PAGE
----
Autonomous public transport vehicles have substantial potential: Additional services combined with greater flexibility are the basis for highly attractive and efficient concepts, especially for rural areas. And e-mobility will make the whole approach even more sustainable. This time our interviewee is Petra Strauß, Head of Public Transport Planning and Assessment at PTV Transport Consult.
Compass: What will be the impact of autonomous vehicles on public transport?
Petra Strauß: As autonomous vehicles will significantly reduce operating costs, they will determine the direction of the public transport market in the long term. This will open up new opportunities, especially for highly flexible on-demand services. Public transport market structures will change, this in turn will create new tasks for urban and transport planners. PTV Visum for conventional public transport planning and PTV MaaS Modeller for planning and simulating flexible on-demand services will allow transport experts to solve future challenges, such as how to combine conventional public transport and on-demand services so that they perfectly complement each other in terms of overall economy and viability of the businesses.
Compass: What, then, is the most pressing task?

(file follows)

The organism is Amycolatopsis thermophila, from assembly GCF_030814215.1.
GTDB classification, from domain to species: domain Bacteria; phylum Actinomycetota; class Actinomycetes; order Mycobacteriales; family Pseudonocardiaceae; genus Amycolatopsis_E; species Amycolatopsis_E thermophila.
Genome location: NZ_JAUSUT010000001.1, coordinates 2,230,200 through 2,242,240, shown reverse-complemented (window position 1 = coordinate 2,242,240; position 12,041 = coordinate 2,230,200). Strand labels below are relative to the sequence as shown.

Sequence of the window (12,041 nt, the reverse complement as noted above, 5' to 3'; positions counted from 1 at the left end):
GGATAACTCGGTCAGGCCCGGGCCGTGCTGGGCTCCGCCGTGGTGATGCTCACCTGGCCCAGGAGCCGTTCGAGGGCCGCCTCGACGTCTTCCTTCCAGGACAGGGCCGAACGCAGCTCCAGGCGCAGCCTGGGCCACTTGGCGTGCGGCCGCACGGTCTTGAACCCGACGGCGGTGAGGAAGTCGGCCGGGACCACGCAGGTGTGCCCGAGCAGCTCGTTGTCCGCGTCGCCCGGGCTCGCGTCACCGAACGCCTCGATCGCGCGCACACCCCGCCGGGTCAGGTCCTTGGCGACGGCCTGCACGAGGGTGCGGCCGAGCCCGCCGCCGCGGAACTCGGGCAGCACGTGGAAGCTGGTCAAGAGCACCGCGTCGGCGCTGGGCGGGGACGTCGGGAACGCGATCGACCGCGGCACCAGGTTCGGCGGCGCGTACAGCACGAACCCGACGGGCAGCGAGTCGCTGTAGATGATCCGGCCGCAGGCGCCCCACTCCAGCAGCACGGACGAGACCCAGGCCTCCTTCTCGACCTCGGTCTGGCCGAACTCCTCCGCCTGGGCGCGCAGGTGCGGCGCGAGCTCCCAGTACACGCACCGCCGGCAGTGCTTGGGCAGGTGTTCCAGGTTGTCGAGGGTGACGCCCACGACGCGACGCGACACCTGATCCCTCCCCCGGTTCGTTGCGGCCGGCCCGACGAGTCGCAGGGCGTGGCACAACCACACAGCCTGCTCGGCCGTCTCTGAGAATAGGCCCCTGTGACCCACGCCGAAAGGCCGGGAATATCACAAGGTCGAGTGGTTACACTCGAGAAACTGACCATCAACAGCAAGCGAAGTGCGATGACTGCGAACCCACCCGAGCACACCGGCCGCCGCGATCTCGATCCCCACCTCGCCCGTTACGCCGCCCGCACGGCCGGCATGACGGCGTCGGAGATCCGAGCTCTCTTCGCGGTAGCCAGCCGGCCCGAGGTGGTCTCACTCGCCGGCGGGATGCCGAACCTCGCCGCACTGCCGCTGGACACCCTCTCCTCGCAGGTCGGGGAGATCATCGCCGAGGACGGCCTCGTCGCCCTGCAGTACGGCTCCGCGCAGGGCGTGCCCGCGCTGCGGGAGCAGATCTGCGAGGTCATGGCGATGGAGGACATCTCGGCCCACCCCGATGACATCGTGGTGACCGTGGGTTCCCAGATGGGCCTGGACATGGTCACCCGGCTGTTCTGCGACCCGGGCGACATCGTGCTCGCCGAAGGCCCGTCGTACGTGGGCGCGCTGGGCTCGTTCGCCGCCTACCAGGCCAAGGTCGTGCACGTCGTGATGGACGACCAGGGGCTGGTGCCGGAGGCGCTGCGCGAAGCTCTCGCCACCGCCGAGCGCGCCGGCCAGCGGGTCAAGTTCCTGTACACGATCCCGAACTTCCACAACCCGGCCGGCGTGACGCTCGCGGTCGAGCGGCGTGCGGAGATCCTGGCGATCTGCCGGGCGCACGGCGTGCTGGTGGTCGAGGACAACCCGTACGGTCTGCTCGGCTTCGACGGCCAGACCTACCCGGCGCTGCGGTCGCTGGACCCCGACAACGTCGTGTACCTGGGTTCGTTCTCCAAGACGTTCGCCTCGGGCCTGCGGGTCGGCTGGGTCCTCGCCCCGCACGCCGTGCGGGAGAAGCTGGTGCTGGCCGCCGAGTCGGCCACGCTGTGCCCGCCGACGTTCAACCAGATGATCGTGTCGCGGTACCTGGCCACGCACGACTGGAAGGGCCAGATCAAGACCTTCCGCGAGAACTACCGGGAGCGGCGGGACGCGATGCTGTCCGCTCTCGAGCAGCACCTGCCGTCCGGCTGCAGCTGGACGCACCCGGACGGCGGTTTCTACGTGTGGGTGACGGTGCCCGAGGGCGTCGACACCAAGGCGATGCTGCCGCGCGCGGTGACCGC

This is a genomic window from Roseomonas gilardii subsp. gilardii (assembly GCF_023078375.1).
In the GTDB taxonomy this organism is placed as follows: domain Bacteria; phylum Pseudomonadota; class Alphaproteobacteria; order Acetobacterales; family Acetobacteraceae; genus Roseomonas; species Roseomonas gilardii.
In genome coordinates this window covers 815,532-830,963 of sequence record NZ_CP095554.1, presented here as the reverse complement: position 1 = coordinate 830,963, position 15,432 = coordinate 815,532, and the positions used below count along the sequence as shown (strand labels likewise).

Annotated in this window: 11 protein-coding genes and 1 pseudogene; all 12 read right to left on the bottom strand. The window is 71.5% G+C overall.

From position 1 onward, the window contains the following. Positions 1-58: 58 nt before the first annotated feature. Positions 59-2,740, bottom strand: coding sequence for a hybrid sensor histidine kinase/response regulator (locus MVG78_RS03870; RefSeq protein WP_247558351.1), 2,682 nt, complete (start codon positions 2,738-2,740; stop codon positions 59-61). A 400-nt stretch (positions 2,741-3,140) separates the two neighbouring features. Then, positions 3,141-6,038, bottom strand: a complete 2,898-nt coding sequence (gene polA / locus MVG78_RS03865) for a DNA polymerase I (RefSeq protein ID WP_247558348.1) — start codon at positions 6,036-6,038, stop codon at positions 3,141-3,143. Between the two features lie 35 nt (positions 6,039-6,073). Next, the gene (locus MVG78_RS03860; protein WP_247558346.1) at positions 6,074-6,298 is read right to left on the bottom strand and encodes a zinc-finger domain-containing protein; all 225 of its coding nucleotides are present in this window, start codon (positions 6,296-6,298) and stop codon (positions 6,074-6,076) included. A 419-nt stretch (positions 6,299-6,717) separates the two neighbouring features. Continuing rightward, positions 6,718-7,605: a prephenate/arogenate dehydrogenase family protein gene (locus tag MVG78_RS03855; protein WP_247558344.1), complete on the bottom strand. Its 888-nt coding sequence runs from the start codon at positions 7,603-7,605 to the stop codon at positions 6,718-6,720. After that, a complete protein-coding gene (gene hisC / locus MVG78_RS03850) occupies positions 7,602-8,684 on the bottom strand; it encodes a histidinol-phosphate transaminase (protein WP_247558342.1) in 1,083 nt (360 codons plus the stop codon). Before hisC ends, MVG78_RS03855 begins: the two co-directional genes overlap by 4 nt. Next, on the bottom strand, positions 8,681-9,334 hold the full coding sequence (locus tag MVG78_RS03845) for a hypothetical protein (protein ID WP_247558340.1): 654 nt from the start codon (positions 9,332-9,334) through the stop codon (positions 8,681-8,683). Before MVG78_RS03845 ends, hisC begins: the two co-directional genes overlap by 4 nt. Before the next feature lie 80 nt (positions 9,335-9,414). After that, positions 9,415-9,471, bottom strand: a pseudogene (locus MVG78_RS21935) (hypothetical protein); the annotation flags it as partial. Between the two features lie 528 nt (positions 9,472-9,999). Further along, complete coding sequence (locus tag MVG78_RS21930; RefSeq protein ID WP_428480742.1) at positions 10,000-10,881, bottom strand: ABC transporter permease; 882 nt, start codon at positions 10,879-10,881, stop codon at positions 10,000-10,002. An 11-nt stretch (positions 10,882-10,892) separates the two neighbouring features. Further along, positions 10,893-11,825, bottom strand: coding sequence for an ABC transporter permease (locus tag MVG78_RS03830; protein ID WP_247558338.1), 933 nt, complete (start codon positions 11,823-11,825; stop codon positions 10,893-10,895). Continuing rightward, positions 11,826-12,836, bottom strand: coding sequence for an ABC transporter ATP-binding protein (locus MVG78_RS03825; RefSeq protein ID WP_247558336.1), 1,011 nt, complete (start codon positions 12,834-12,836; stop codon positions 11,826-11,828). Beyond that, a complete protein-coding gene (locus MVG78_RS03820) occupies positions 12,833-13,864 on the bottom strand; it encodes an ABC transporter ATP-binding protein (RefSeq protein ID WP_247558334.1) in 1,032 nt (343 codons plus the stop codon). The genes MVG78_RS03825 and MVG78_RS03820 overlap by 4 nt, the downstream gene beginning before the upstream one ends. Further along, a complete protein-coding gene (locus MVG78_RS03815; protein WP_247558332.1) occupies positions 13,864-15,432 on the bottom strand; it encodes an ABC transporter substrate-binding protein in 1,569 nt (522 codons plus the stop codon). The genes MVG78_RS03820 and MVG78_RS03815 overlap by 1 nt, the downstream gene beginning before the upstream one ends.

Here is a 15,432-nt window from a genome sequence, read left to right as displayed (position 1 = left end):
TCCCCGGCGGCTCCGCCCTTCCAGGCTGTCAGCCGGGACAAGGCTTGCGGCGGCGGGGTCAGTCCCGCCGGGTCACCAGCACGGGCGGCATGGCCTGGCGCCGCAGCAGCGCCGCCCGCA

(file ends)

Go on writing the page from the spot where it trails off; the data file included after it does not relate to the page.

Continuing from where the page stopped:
Petra Strauß: In Germany, automated vehicles will probably first be used in public transport. Therefore, strategic planning should be geared towards this development. The task of transport planning is to identify the advantages of the different options, such as increased mobility for all road users, more comfort and higher quality levels in public transport, while considering possible negative effects such as transport service performance or emissions. Suitable concepts must be developed for both urban and rural areas.
We are involved in various research projects dealing with these issues. For example, we are currently conducting a study for the German Federal Ministry of Transport and Digital Infrastructure (BMVI) on ‘Framework conditions for the use of automated and electrically powered (mini) buses in public transport’.
Compass: How will this affect public transport in the future?
Petra Strauß: Sustainable and city-friendly mobility will continue to be an essential goal of transport planning in the future. Therefore, we support public authorities and transport providers with conceptual approaches and impact assessments regarding mileage, CO2 emissions, accessibility, contribution to services of general interest and much more.
In any case, it is important to be able to better assess how mobility behaviour will change due to the new range of mobility services. This is not only about user acceptance of ‘autonomous’ public transport vehicles, but also about the willingness to share vehicles or trips with other road users. There is still a great need for evaluation, research and development in this area.